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Last updated : Nov 2009
Beijing Business Profile
Beijing Business Overview - TravelPuppy.com
Beijing Economy

China’s economy is doing reasonably well despite the decline elsewhere in East Asia, which has had little effect on business here. In the first few months of 2001 Beijing’s Gross Domestic Product grew by 8.1% continuing on from the significant growth of the previous year. Much of this is due to to the Chinese spending more money on housing and transportation. Retail sales have also risen during the same period – by 10.3% The effect of China’s entry into the World Trade Organisation (WTO) at the end of 2001 has yet to be analyzed. It took 15 years of talks for China to be accepted into the WTO allowing it access to lucrative global markets, as well as opening up its own markets to outside investment. In the short term, there could be rampant unemployment as the government discontinues its protectionism of its state-run industries and hones their competitive edge, which has already increased profits. In the long term, more jobs might be created as foreign companies invest in China, no longer experiencing the annoyance of years of red tape and unpredictable profits.

Many regions of China, particularly in the western and central areas, are struggling (often with grave human consequences) to conform to the demands of the market economy established by the government in the 1980s however, Beijing continues to lead the country both politically and economically. A major factor in Beijing’s persistent prosperity is the city’s IT and telecommunications industry, which is the most advanced in China: an infrastructure of over one million km of optic fibre within the city serves approximately six million local telephone subscribers.

One cause for the foreign business presence in Beijing is that it is a major starting point into China for foreign investors. The extensive list of premier international companies operating in Beijing includes Hewlett Packard, Microsoft, IBM, Motorola and Fujitsu. Shanghai and Shenzhen may have China’s most lucrative stock markets, however, since all political directives continue to originate from the capital, it is logical for overseas companies to be close to the centre of Chinese power in order to have access to the major policy-makers and planners of the economy. Large international insurance firms, such as Sun Life Assurance, are presently exploring China with interest.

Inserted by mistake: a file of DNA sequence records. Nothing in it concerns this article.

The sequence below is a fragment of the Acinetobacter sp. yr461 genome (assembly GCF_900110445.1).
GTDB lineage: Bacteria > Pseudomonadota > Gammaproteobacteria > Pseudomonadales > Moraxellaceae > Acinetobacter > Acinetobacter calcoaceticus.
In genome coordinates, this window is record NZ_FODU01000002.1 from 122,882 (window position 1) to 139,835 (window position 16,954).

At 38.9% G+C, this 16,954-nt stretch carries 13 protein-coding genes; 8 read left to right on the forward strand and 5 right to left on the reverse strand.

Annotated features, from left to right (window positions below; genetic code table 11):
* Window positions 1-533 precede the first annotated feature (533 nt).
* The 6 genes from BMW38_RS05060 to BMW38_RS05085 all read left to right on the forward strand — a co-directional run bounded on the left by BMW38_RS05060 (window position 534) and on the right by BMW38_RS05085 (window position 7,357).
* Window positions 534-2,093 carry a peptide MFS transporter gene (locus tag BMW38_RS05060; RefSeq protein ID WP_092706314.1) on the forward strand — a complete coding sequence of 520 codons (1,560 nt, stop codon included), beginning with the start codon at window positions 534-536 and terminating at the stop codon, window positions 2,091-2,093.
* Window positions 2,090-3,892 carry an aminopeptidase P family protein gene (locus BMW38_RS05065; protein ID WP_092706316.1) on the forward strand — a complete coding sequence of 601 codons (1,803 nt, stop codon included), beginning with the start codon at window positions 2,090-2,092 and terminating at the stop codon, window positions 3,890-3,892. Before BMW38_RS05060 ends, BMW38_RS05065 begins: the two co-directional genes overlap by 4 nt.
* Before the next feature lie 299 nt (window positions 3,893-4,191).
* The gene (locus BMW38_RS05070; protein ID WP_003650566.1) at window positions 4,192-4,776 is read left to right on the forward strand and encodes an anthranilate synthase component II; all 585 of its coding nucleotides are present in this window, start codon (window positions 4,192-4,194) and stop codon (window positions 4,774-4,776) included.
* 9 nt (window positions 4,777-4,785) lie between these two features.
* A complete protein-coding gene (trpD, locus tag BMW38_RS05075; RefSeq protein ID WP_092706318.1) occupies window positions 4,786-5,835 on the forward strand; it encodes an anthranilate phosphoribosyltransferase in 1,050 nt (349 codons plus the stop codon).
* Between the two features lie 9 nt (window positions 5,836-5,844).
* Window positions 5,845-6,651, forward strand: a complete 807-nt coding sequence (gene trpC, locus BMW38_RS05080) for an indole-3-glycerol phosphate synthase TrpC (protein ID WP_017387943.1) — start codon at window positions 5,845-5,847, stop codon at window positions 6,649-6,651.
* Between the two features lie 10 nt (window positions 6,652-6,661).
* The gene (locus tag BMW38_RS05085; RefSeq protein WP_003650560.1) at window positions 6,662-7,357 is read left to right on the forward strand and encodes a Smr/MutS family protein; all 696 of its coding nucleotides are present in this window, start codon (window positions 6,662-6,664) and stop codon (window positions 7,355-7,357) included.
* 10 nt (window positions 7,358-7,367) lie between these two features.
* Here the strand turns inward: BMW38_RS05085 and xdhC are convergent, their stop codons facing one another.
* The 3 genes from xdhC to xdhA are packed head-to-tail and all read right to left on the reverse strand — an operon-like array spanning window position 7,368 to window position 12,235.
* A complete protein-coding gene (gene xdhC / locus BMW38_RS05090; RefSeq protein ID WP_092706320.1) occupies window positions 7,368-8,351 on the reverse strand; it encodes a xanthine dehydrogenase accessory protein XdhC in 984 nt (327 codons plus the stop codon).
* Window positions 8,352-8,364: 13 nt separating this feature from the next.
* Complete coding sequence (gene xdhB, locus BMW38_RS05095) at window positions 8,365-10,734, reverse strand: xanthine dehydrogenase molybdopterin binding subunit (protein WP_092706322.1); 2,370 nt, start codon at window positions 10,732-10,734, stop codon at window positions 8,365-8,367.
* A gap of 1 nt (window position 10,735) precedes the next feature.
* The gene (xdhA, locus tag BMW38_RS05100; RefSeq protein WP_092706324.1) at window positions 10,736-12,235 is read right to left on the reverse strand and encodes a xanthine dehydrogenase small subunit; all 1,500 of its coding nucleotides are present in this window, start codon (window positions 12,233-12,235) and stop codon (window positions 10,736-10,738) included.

The Chinese estimate that 3.6% of Beijing’s seven million strong workforce is unemployed, but, this figure does not consider the city’s rural migrants or those out of work but still on the payroll of state-owned companies. Independent analysts report that if these workers are taken into account, the real number of unemployed is around 10% of the workforce or up to 700,000.

Beijing’s major business districts are Chongwen in the east, near the China World Trade Centre; and Wangfujing, just east of Tiananmen Square, which is the location of the Bank of China and the Xindongan Plaza, Beijing’s first indoor shopping mall.

Business Etiquette

Infinite patience is the key when conducting business in China. To many foreign businesspeople, the protracted niceties at the start of each meeting, the long negotiations where every minor detail is discussed at length and the apparent reluctance to complete the deal can be extremely frustrating. The only way to handle this is to allow lots of time for negotiations and discussion to ensure that every vital condition is included in the contract as the Chinese will strictly adhere to it once business has been concluded.

Chinese businesspeople tend to be very formal and a smart, sober suit is a must, as well as the obligatory exchanging of business cards. When exchanging business cards, the polite way is to use both hands to do so. Cards should include English on one side and Chinese on the other. The person who initiates the invitation pays the bill for business meals. When visiting a business associate’s home, a modest gift, such as any kind of flowers or chocolates, is appropriate; avoid giving expensive gifts and giving money will be considered an insult.

Business hours are normally 08:00-17:00 weekdays, with one or two hour lunch breaks.

There is a monthly magazine businesspeople visiting Beijing will find interesting;Business Beijing
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Business Beijing information about business and trade in Beijing